She made arguments for not accepting the money -- including that some has strings attached and that the state might be left to pick up the tab if people expect programs to go on after the federal money runs out. But Palin also said she would work with legislators and that a public discussion is needed about what should happen with the money -- "more opportunity for more information," the governor called it.
A reporter asked Palin at the time if it was fair to say she was rejecting the money.
"If that's the way you want to look at it," she replied.
Legislators said they are worried that, if they do accept the money, Palin will either veto parts of it or simply not fill out the necessary paperwork to receive it. Two Anchorage Democratic senators, including Senate Judiciary Chairman Hollis French, questioned if the state can even legally get the money if Palin doesn't expressly request it, although that's not the prevailing view among their colleagues.
Palin will not rule out vetoes. But her budget director, Rehfeld, said state agencies are continuing to do the paperwork necessary to ensure Alaska does not miss deadlines if the Legislature accepts the money.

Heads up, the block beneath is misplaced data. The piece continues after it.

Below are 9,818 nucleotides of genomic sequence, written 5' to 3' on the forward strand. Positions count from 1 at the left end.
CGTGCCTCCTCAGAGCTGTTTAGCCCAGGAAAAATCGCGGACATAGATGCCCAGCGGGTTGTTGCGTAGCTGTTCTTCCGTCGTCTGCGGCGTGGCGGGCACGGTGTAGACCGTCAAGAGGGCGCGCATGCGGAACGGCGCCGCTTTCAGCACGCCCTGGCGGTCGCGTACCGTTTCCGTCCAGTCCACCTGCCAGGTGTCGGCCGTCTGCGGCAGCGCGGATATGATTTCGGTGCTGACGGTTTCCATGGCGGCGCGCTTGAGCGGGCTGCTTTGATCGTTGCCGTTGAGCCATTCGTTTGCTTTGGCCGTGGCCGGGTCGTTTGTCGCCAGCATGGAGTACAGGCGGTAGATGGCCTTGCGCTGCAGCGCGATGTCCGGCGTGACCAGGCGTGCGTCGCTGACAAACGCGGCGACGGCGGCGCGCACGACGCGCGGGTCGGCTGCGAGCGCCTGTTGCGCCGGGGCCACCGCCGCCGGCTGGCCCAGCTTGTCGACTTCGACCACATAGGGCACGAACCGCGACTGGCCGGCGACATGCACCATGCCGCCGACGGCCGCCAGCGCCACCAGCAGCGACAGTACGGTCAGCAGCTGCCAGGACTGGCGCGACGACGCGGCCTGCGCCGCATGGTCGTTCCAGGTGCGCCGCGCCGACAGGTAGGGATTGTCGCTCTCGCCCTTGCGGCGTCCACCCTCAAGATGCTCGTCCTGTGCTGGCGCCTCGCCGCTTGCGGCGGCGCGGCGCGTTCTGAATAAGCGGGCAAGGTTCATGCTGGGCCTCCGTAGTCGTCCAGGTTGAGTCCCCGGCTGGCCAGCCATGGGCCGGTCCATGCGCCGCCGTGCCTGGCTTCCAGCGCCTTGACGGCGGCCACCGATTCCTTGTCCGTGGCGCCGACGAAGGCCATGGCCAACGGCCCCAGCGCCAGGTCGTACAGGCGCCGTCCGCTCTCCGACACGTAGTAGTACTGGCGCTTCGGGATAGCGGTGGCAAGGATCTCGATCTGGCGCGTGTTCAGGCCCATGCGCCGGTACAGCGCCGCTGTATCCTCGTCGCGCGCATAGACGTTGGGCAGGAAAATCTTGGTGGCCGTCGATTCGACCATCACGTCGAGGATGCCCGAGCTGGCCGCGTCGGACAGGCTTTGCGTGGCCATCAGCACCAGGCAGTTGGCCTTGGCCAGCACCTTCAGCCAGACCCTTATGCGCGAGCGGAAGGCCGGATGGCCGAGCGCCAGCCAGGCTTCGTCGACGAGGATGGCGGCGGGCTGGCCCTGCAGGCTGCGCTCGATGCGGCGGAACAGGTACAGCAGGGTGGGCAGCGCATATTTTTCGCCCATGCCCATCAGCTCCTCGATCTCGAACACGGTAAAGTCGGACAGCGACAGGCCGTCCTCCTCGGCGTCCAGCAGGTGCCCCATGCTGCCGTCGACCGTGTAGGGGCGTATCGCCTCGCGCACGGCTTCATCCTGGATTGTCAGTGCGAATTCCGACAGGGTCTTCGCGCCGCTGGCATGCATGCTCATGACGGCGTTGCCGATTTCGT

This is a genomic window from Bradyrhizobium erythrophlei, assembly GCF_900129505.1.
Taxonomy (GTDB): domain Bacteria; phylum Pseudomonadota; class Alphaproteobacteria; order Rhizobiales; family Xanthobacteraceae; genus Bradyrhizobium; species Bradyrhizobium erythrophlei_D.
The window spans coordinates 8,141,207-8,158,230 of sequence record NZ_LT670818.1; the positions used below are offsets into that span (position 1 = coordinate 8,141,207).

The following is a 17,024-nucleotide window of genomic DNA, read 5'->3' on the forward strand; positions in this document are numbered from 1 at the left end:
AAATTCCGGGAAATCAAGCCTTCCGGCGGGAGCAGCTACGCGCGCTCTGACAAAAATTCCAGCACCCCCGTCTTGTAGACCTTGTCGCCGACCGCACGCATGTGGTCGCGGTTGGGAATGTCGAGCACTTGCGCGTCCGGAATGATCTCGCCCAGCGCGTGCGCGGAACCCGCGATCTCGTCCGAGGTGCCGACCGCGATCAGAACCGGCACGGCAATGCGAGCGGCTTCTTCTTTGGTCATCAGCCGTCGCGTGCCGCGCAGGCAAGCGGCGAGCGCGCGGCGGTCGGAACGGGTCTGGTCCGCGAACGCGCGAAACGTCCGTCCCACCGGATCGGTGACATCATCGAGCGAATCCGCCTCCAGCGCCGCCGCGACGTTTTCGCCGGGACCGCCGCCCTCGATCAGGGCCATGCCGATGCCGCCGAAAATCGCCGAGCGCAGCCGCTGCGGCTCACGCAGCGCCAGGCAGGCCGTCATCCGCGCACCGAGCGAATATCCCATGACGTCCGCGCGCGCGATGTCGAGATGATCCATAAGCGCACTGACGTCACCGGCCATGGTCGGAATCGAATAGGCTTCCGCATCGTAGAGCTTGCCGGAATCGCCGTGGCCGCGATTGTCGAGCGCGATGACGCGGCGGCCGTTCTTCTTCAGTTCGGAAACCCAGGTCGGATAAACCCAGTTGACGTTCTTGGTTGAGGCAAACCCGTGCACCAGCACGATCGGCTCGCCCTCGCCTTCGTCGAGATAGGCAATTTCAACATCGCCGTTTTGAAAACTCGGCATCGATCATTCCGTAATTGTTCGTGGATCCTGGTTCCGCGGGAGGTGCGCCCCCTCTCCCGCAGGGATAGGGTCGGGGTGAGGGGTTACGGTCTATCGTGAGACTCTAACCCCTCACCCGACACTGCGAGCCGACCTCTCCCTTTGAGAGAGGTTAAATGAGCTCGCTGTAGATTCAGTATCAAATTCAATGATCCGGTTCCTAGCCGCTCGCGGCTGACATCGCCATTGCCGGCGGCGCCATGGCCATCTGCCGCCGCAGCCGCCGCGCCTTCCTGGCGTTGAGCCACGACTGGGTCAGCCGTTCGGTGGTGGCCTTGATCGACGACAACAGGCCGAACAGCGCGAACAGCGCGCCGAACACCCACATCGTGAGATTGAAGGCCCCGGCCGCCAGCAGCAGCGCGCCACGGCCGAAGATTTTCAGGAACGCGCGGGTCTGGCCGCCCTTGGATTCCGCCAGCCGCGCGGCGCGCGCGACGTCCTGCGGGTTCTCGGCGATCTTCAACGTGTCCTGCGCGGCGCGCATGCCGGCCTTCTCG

One argument going on in the Capitol is about what strings are attached to the money. Rehfeld told legislators that up to 25 percent of the money Palin didn't accept could have strings that require a change in state policy. Some involves an increase in the eligibility for unemployment benefits.
But the biggest pot of money the Palin administration identified as having strings is $56 million for weatherization, energy efficiency grants and the state energy program. Rehfeld said accepting it could require implantation of a statewide energy code.
There's dispute over that.
House Finance Committee aide Larry Persily found the requirement for energy efficiency standards only applies to about half of that money. The Palin administration said it's trying to get a written determination on it from the federal government.
Anchorage Rep. Hawker objected to Palin saying it's a requirement for Alaska communities to adopt a uniform "building code," as she did in her statement to the press about not accepting stimulus money.
"I'm a little bit concerned there has been a myth perpetrated upon folks who are now using it. It fits on a bumper sticker very nicely and it's becoming conventional wisdom, and frankly it's just not true," Hawker said.
Rehfeld responded that it does require a statewide energy building code, similar to what the Alaska Housing Finance Corporation uses now.
Persily said accepting the money would require the state to adopt (within eight years) codes for residential and commercial structures that meet or exceed international energy-efficiency standards. The standards must apply to 90 percent of new or renovated building space; not existing structures. The requirement deals with energy-efficiency standards, not a complete set of building codes, Persily said.
"Out in the area I represent this is pretty sensitive subject matter," said Mat-Su Rep. Stoltze. "If it is a myth, let's go through the process of dispelling it, or portions thereof. But even pieces of a myth can be pretty overbearing for some parts of my district. It's not paranoia if they are really out to get you. So let's just make sure they are not."